Figure 6 shows the 48 nm (89 km) radius of the VTS radar coverage from two shore-based remote stations, namely Bukit Segenting (north) and Tanjung Piai (south). There is a small gap area between the coverage of those two radars. The VTS operator can increase the range of the radar to complete the coverage by reducing the radar pulse frequency rate, which increases the radar pulse length. However, this would degrade the detail of detection or the ability to discriminate two or more targets on the same bearing but at different ranges. The long radar pulse length would merge two targets on the same bearing that are half the pulse length as a single target on the radar screen (Bartlett, 2002; Bole, Dineley, & Nicholls, 1992). The ability to discriminate targets on the same bearing is critical for a VTS operator to detect the movement of a suspicious boat such as a small fast pirate boat approaching a larger commercial vessel. Therefore, the maximum current range is the best setting based on the trade-off between range and the detail of detection. However, the movement of small boats in the area near the maximum radius of both radars around Pisang Island are difficult to detect especially when these boats are made of fibreglass or wood. This is due to the radar pulse being less reflected or absorbed by these materials compared to metal. Another issue related with the VTS radar in the Pisang Island area is the existence of a shadow zone behind the island that faces the radar. The shadow zone exists due to the side of the island that faces the radar blocks the radar beam from reaching any target on the other side of the island. These radar issues may provide opportunity for unlawful activities to happen in this area such as sea robbery and human trafficking, which compromises the safety and security of marine navigation in the SoM. The best way to address this issue is by establishing a radar station on Pisang Island that would serve as a remote station for the SoM VTS.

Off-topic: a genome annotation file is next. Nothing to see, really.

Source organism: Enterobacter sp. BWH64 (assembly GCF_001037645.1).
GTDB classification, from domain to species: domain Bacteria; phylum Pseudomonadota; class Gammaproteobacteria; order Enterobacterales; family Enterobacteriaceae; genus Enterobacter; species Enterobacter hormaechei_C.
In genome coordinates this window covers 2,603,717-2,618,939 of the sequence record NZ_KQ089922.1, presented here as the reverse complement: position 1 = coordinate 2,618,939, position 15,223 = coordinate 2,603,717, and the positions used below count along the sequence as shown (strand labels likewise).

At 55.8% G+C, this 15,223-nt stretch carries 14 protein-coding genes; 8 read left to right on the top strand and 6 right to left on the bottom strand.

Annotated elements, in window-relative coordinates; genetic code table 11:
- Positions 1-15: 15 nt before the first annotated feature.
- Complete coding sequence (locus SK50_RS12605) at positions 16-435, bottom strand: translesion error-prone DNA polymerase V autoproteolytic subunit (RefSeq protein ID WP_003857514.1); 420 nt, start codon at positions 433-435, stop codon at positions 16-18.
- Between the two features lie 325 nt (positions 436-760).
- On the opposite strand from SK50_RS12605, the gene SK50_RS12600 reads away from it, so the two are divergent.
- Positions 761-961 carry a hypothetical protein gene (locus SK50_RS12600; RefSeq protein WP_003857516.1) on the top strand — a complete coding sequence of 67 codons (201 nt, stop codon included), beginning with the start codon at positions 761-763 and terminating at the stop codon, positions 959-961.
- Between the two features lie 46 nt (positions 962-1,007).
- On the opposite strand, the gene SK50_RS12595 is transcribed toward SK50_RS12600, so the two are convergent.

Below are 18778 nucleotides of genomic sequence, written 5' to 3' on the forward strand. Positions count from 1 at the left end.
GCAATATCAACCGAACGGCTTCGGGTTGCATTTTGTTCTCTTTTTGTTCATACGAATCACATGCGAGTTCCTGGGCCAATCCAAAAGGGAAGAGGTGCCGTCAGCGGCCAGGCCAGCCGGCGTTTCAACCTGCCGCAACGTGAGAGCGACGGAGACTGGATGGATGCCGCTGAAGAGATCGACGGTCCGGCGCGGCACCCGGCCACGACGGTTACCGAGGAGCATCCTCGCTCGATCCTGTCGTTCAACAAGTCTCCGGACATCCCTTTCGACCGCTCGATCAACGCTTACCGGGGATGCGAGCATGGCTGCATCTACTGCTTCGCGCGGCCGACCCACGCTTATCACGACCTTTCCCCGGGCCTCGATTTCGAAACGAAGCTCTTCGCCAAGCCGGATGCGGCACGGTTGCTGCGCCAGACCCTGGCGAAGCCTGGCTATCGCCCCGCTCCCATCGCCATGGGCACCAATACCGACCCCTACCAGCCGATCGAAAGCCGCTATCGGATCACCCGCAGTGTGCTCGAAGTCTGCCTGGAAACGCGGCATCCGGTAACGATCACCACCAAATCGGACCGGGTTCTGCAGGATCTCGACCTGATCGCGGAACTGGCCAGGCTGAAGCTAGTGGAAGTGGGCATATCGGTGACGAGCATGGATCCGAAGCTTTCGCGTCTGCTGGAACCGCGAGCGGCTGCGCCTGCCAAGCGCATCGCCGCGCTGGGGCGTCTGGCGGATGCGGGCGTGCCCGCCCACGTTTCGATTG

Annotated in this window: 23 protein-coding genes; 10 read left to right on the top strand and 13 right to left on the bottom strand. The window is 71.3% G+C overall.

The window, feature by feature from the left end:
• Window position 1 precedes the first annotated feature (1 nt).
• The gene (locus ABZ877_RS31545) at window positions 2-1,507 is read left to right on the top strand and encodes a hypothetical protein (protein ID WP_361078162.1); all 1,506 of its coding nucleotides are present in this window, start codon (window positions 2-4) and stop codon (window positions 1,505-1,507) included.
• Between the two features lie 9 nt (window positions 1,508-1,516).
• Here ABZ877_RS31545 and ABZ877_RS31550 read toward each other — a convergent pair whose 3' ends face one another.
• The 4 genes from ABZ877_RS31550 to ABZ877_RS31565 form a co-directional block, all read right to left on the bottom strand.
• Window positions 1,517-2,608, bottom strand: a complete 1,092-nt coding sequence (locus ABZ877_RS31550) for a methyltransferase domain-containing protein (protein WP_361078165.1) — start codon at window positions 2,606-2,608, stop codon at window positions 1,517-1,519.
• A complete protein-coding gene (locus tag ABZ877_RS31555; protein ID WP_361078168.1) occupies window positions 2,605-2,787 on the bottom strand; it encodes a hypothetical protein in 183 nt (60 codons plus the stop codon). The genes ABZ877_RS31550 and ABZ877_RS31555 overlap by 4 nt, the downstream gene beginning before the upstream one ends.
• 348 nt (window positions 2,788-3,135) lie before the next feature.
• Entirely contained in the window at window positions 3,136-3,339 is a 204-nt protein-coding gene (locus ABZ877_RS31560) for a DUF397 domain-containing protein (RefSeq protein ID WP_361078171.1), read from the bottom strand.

Therefore, a radar station is more important than the existing lighthouse to support the operation of the SoM VTS and to ensure the safety and security of marine navigation in this busy strait. Corresponding to the current needs, there is no other site that is suitable to place the radar station other than the existing site of the Pisang Island lighthouse. This is the most suitable site in the area because it is located at the highest point on the island, which will give the fullest performance on range and detail of radar detection. Figure 7 shows the radius coverage of the proposed radar on Pisang Island by using a similar specification of the existing VTS radar. The radar on the proposed site would eliminate the existence of the shadow zone around the islands, which currently exists by using the shore-based radar. The Pisang Island radar can serve as a backup in the event of radar failure at either Bukit Segenting or Tanjung Piai. To accommodate the establishment of an “X” and “S” band radar facility on Pisang Island, the existing lighthouse should be discontinued from operation and replaced with a beacon to mark the island. The metal lantern house of the lighthouse should be removed to prevent any obstruction to the radar wave. Relevant equipment to support the operation of the marine electronic highway such as the AIS and Automatic Weather Station should be established on the site. The proposed beacon to replace the lighthouse should be established without a day mark and should produce a luminous range that is as minimal as possible and corresponding to the speed limit of commercial vessels in the SoM TSS.